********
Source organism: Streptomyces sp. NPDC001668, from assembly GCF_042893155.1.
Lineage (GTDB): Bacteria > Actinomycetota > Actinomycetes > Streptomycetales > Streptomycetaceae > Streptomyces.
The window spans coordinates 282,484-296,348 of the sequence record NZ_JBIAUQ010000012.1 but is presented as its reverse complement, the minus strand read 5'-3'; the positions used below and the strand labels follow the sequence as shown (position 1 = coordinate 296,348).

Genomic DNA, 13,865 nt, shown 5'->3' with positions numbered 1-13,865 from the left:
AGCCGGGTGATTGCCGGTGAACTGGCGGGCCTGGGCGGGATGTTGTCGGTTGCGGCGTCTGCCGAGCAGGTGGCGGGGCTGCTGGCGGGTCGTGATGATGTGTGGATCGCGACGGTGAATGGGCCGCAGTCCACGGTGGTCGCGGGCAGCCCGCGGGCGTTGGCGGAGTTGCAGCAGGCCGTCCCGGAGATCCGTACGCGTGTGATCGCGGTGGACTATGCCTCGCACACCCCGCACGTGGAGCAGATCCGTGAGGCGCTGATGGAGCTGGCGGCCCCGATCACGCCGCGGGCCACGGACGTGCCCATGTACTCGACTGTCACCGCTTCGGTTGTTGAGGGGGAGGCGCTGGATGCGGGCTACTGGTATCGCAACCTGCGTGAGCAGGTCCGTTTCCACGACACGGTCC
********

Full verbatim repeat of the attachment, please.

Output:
Source organism: Streptomyces sp. NPDC001668, from assembly GCF_042893155.1.
Lineage (GTDB): Bacteria > Actinomycetota > Actinomycetes > Streptomycetales > Streptomycetaceae > Streptomyces.
The window spans coordinates 282,484-296,348 of the sequence record NZ_JBIAUQ010000012.1 but is presented as its reverse complement, the minus strand read 5'-3'; the positions used below and the strand labels follow the sequence as shown (position 1 = coordinate 296,348).

Genomic DNA, 13,865 nt, shown 5'->3' with positions numbered 1-13,865 from the left:
AGCCGGGTGATTGCCGGTGAACTGGCGGGCCTGGGCGGGATGTTGTCGGTTGCGGCGTCTGCCGAGCAGGTGGCGGGGCTGCTGGCGGGTCGTGATGATGTGTGGATCGCGACGGTGAATGGGCCGCAGTCCACGGTGGTCGCGGGCAGCCCGCGGGCGTTGGCGGAGTTGCAGCAGGCCGTCCCGGAGATCCGTACGCGTGTGATCGCGGTGGACTATGCCTCGCACACCCCGCACGTGGAGCAGATCCGTGAGGCGCTGATGGAGCTGGCGGCCCCGATCACGCCGCGGGCCACGGACGTGCCCATGTACTCGACTGTCACCGCTTCGGTTGTTGAGGGGGAGGCGCTGGATGCGGGCTACTGGTATCGCAACCTGCGTGAGCAGGTCCGTTTCCACGACACGGTCC